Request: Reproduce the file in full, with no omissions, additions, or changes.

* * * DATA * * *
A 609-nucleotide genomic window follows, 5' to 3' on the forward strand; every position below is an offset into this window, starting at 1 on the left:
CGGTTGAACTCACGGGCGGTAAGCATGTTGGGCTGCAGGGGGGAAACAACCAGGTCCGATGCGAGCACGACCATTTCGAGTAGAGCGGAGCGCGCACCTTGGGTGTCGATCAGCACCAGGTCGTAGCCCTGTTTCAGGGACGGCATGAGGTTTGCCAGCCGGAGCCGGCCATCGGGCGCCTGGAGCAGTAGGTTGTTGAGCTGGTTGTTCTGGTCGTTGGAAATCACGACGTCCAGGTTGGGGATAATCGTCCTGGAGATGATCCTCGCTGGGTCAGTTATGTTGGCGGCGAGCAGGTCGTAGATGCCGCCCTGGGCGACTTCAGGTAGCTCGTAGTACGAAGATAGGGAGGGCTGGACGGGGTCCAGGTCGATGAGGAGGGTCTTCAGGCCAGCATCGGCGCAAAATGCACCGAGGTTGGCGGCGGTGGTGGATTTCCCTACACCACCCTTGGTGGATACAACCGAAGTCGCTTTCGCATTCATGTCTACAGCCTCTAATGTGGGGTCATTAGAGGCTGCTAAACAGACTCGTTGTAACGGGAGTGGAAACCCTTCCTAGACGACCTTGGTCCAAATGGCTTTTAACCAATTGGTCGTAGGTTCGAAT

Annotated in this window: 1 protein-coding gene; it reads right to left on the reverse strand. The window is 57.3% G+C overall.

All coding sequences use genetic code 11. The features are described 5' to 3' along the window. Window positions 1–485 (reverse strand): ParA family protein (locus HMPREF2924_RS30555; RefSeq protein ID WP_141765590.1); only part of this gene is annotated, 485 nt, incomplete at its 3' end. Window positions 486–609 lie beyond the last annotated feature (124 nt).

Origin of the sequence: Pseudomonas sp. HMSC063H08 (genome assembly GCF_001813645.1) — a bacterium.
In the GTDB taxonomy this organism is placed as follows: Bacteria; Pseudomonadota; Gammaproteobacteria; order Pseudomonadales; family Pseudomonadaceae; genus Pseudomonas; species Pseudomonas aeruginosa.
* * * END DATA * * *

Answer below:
A 609-nucleotide genomic window follows, 5' to 3' on the forward strand; every position below is an offset into this window, starting at 1 on the left:
CGGTTGAACTCACGGGCGGTAAGCATGTTGGGCTGCAGGGGGGAAACAACCAGGTCCGATGCGAGCACGACCATTTCGAGTAGAGCGGAGCGCGCACCTTGGGTGTCGATCAGCACCAGGTCGTAGCCCTGTTTCAGGGACGGCATGAGGTTTGCCAGCCGGAGCCGGCCATCGGGCGCCTGGAGCAGTAGGTTGTTGAGCTGGTTGTTCTGGTCGTTGGAAATCACGACGTCCAGGTTGGGGATAATCGTCCTGGAGATGATCCTCGCTGGGTCAGTTATGTTGGCGGCGAGCAGGTCGTAGATGCCGCCCTGGGCGACTTCAGGTAGCTCGTAGTACGAAGATAGGGAGGGCTGGACGGGGTCCAGGTCGATGAGGAGGGTCTTCAGGCCAGCATCGGCGCAAAATGCACCGAGGTTGGCGGCGGTGGTGGATTTCCCTACACCACCCTTGGTGGATACAACCGAAGTCGCTTTCGCATTCATGTCTACAGCCTCTAATGTGGGGTCATTAGAGGCTGCTAAACAGACTCGTTGTAACGGGAGTGGAAACCCTTCCTAGACGACCTTGGTCCAAATGGCTTTTAACCAATTGGTCGTAGGTTCGAAT

Annotated in this window: 1 protein-coding gene; it reads right to left on the reverse strand. The window is 57.3% G+C overall.

All coding sequences use genetic code 11. The features are described 5' to 3' along the window. Window positions 1–485 (reverse strand): ParA family protein (locus HMPREF2924_RS30555; RefSeq protein ID WP_141765590.1); only part of this gene is annotated, 485 nt, incomplete at its 3' end. Window positions 486–609 lie beyond the last annotated feature (124 nt).

Origin of the sequence: Pseudomonas sp. HMSC063H08 (genome assembly GCF_001813645.1) — a bacterium.
In the GTDB taxonomy this organism is placed as follows: Bacteria; Pseudomonadota; Gammaproteobacteria; order Pseudomonadales; family Pseudomonadaceae; genus Pseudomonas; species Pseudomonas aeruginosa.